That’s what makes Deadshot so unique. He lets his guns do the talking, and when someone questions his authority, he deploys a quick burst of acerbic humor to shut them up. For instance, Lawton once capped an enemy and got immediately castigated for his actions: “You killed him. He didn’t have a gun, Deadshot!” His Secret Six teammates shake their heads in dismay while Deadshot throws his hands up in the air saying, “Okay, so it was murder. Who cares?” It’s cold-blooded, but that’s Deadshot at his finest.
6. He Was Spared Rob Liefeld’s Pen
All credit is due to Rob Liefeld for the creation of Deadpool. Without him, there would be no Merc With a Mouth. Though he is the granddaddy of Deadpool (as well as several other awesome characters), Liefeld’s illustrations of his own character are perhaps the least distinguished of the lot. Despite being a massively successful artist who has worked in commercials, comics, and more, Liefeld’s depictions of certain superheroes have been trounced by the greater public. Just Google his name and you’ll stumble upon fan pages dedicated to his artistic demise. As you’ll see, Captain America and his frightening face ranks high among the list of Liefeld’s strangest creations.
As for his contested ownership of Deadpool, Rob Liefeld is very protective of his intellectual property: “I wrote the stories. Like Jim Lee and others, I worked with a scripter who helped facilitate. I chose Fabian, and he got the benefit of the Rob Liefeld lottery ticket. Those are good coattails to ride.” It’s a good thing Liefeld never had the chance to draw Deadshot, otherwise, Floyd Lawton would have grossly over-sized muscles and conspicuously unseen feet.
5. He Beats Down Metahumans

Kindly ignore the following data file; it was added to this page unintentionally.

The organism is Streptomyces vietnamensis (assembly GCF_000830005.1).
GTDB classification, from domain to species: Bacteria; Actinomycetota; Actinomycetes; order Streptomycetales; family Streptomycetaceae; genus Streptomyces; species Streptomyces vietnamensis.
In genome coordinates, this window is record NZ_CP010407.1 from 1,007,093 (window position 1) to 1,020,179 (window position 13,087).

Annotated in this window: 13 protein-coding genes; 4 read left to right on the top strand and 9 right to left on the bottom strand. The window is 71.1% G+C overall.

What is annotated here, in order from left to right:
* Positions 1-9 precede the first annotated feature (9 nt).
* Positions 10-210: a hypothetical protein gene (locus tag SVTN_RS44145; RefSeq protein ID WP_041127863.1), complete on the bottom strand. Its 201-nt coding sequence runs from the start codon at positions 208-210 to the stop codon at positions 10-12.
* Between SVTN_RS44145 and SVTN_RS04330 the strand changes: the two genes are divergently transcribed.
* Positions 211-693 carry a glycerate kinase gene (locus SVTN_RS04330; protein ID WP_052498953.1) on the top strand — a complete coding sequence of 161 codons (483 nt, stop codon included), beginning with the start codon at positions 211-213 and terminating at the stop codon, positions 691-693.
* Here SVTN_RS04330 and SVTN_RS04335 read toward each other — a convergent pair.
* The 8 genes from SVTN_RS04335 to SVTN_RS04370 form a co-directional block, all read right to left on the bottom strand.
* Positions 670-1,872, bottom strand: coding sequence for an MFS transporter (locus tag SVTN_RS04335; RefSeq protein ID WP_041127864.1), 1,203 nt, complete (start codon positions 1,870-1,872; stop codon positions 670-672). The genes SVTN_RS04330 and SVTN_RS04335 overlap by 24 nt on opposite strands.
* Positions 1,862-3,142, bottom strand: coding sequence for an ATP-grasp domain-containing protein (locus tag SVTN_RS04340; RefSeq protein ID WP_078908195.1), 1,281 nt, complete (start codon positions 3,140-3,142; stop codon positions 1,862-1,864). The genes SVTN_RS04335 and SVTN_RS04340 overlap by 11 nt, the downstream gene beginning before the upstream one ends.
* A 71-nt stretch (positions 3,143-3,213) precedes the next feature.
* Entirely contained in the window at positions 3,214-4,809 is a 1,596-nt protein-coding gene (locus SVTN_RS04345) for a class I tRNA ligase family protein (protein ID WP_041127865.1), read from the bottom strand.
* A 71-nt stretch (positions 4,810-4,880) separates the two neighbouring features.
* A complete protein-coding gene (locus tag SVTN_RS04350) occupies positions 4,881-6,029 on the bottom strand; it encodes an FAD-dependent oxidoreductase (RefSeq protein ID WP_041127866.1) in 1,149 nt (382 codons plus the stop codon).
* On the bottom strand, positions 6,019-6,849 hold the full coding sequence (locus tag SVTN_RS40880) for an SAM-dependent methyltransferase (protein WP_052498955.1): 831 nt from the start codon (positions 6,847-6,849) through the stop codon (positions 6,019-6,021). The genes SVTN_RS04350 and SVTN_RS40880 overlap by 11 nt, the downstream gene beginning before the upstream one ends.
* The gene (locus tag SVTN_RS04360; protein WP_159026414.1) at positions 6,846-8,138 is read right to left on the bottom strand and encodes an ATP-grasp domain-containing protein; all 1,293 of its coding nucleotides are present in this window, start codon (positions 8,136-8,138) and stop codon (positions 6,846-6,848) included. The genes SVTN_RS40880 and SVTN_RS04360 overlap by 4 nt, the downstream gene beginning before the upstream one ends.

He might not be a meta-human, but he can fight with them like the best. Take The Closer, for instance. When he first met Deadshot, the hulking dude claimed to be impenetrable to bullets, thus nullifying the marksman’s chances of victory. After The Closer called his opponent “soft,” Deadshot took his strategy to the most primitive of levels. While taking aim at the big guy’s crotch, he threatens, “You bulletproof guys all make the same stance. Think it means you can’t be hurt.”
Bam! Deadshot caps him in the crown jewels, puts two bullets in his eyes, one in his mouth, then blasts him against the back wall with a mini-RPG. As the building caves in on The Closer, Deadshot gets the last word, “How’s that for soft, you stupid bastard?”
In addition to The Closer, Deadshot has killed a speedster, shot Scandal Savage in the forehead, and even taken down a super-speeding Owen Mercer, claiming, “I can see each beat of a hummingbird’s wing, so I can see you.”
4. His Daughter Makes Him Human
Though his personal life has evolved over the years, Floyd Lawton has always been a family man. Across multiple continuities, he has had a son and a daughter that give him a reason to live. While his son has been a less consistent presence in the comics, Lawton’s daughter, Zoe, is a fixture of his identity. There was even a time when Deadshot wanted to hang up his wrist-mounted guns and settle down for a more peaceful life. When his enemies started doubling down on their efforts to kill him, Lawton faked his own death to draw attention away from Zoe. Living in the shadows, Deadshot continued to protect her and helped his daughter get a top-notch education.